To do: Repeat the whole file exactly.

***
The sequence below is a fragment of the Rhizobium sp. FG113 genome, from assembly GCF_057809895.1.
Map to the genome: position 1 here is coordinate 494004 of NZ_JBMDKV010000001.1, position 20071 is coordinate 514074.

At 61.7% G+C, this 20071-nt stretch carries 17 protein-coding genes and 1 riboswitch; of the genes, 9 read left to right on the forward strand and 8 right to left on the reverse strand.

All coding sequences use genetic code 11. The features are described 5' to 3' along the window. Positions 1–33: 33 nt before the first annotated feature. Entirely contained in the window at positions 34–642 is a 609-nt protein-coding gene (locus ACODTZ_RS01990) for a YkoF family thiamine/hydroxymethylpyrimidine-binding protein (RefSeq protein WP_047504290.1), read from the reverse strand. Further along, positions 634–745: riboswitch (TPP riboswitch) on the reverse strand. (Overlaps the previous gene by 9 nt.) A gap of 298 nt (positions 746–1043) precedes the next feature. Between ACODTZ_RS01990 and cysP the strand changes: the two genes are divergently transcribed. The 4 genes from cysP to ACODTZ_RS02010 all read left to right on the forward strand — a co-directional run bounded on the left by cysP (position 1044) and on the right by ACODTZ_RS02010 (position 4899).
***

The sequence below is a fragment of the Rhizobium sp. FG113 genome, from assembly GCF_057809895.1.
Map to the genome: position 1 here is coordinate 494004 of NZ_JBMDKV010000001.1, position 20071 is coordinate 514074.

At 61.7% G+C, this 20071-nt stretch carries 17 protein-coding genes and 1 riboswitch; of the genes, 9 read left to right on the forward strand and 8 right to left on the reverse strand.

All coding sequences use genetic code 11. The features are described 5' to 3' along the window. Positions 1–33: 33 nt before the first annotated feature. Entirely contained in the window at positions 34–642 is a 609-nt protein-coding gene (locus ACODTZ_RS01990) for a YkoF family thiamine/hydroxymethylpyrimidine-binding protein (RefSeq protein WP_047504290.1), read from the reverse strand. Further along, positions 634–745: riboswitch (TPP riboswitch) on the reverse strand. (Overlaps the previous gene by 9 nt.) A gap of 298 nt (positions 746–1043) precedes the next feature. Between ACODTZ_RS01990 and cysP the strand changes: the two genes are divergently transcribed. The 4 genes from cysP to ACODTZ_RS02010 all read left to right on the forward strand — a co-directional run bounded on the left by cysP (position 1044) and on the right by ACODTZ_RS02010 (position 4899).